Safe to use electronics made in China

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The chance of getting coronavirus from an electronic product shipped from China is low, according to an article published by the World Health Organization (WHO).

China has been both one of epicenters of the ongoing coronavirus outbreak as well as the world’s leading manufacturer of many consumer goods. Hence, many people are wondering whether it is possible to get the COVID-19 disease from a PC or smartphone made in China.

The virus has now spread to more than 60 countries. It is transmitted mainly by respiratory droplets or direct contact with a patient’s body fluids. As for packages of commercial goods, previous analysis has shown the virus does not survive long on objects like letters or parcels.

It is not certain how long the virus that causes COVID-19 survives on surfaces. Studies suggest they may persist on surfaces for a few hours or up to several days. This may vary under different conditions (e.g. type of surface, temperature or humidity of the environment). It usually takes days or weeks for imports from China to reach the markets of other countries, whether it by plane or ship.

“If you had perfect laboratory conditions, I would give you that the virus could survive a few days,” said George Rutherford, professor of epidemiology at the University of California, San Francisco. “But this is a short time. How long does it take a product to get from the factory in China to the U.S.? It can take two weeks at least. So, I think it’s well beyond the bound of possibility you would get infected,” he said.

However, if you think your package may be infected, clean it with simple disinfectant to kill any lingering virus and protect yourself and others. The likelihood of an infected person contaminating your electronic goods is low and the risk of catching the virus that causes COVID-19 from a package that has been moved, travelled, and exposed to different conditions and temperature is also low, according to the WHO.

If you’re concerned about product contamination on your PC or smartphone, you can simply wipe it down. Just remember to wash your hands afterwards.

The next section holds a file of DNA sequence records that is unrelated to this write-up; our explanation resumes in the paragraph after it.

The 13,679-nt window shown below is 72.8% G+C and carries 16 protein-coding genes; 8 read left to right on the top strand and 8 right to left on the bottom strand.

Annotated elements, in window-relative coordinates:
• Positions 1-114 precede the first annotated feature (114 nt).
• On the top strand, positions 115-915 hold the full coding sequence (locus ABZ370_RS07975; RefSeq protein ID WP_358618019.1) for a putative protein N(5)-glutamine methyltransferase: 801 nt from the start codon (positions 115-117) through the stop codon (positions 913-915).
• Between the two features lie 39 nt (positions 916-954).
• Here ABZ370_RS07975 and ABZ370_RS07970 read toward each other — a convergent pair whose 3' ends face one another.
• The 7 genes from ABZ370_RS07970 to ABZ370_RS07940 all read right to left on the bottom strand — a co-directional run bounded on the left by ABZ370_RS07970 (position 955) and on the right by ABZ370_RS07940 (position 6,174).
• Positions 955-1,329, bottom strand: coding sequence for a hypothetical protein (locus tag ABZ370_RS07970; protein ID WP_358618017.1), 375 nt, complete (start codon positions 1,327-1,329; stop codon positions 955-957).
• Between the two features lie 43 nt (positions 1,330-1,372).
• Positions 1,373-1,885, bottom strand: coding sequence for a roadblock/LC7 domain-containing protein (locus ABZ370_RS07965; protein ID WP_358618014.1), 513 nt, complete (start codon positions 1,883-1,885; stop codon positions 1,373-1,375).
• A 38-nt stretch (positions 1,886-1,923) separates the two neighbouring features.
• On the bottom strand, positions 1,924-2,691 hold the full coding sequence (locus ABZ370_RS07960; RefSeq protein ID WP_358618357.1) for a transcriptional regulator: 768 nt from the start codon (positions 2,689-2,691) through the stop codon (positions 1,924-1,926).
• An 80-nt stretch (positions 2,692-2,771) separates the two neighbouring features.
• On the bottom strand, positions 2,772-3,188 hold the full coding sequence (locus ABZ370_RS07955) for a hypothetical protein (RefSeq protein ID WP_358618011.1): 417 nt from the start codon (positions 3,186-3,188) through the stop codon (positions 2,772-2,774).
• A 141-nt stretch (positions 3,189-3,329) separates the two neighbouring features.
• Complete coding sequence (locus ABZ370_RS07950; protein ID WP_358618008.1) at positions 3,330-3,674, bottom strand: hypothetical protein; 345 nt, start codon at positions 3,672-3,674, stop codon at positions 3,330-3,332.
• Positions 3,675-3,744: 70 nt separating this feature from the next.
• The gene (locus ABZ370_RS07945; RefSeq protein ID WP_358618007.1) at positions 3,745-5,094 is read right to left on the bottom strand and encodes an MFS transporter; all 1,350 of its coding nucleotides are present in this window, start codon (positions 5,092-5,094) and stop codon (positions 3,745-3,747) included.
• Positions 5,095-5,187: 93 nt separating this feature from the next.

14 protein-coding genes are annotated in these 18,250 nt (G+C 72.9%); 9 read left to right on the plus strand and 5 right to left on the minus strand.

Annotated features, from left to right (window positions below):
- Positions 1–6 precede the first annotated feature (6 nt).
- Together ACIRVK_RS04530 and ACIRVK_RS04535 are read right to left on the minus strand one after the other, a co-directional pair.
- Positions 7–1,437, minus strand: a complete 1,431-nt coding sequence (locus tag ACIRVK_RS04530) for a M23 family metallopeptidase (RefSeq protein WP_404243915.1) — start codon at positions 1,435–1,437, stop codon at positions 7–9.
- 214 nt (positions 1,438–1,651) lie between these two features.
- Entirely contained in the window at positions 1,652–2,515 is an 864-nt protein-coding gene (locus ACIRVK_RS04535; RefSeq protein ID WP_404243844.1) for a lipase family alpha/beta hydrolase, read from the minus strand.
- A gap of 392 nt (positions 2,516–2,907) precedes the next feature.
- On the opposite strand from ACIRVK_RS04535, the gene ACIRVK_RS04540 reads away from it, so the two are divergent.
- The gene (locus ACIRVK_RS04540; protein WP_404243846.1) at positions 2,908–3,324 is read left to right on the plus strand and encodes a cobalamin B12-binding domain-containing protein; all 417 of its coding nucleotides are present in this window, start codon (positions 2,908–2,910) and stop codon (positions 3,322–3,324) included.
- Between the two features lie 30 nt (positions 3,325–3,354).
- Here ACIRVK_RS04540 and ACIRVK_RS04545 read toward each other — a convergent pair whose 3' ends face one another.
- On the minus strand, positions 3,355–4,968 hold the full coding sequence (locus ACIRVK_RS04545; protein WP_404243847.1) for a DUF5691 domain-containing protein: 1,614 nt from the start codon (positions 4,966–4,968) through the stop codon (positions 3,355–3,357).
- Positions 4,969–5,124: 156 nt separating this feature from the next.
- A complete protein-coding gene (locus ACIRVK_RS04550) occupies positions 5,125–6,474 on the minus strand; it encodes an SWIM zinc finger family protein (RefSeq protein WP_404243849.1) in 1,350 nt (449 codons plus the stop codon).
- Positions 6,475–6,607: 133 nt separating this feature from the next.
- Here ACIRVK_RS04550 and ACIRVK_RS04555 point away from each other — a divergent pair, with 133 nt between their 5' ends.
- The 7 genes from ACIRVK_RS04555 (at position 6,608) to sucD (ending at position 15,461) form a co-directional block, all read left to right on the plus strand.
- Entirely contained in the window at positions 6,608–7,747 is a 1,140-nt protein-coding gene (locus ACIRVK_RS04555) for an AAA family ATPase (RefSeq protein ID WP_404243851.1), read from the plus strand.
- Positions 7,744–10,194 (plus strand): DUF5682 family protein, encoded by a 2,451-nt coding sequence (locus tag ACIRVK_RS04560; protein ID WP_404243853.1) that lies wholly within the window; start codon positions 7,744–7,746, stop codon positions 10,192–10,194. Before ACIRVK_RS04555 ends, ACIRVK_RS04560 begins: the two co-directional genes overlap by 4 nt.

Actually, people should worry more about the delivery man who has coronavirus and is coughing all over your package. So, maybe you should let the package sit outside untouched for another day or two. 

According to GFK, an international market research institute, the world’s 5G smartphone shipments in 2020 are estimated to reach 170 million. China expects to sell 110 million 5G handsets, accounting for 65% of global shipments.

Chinese tech firms have demonstrated their resilience in the face of the difficulties and uncertainties posed by the ongoing epidemic. Many smartphone makers in China switched to “crisis mode” soon after the outbreak.

Vivo, a major smartphone maker headquartered in the southern Chinese city of Dongguan, Guangdong province, initiated an emergency response and provided its employees with regularly-updated information on prevention measures in the fight against the virus. For customers who have ordered phones online, it disinfected them before delivering them by mail.

Chinese computer manufacturer Lenovo resumed operations amid the fight against the coronavirus. Its employees were required to wear masks, have their body temperature checked and hands disinfected before they were allowed to enter the company’s headquarters in Beijing.

China’s exports of machinery, electrical and electronic products in the category of processing and assembling trade totaled $466.4 billion last year, making up 65.4% of the national total of such products. The EU, the United States and China’s Hong Kong Special Administrative Region were the three major destinations.

China’s electronic information industry has grown faster than the national GDP growth rate. In 2019, China’s electronic information manufacturing industry’s designated scale increased 9.3% in added value year on year, according to the Ministry of Industry and Information Technology (MIIT).

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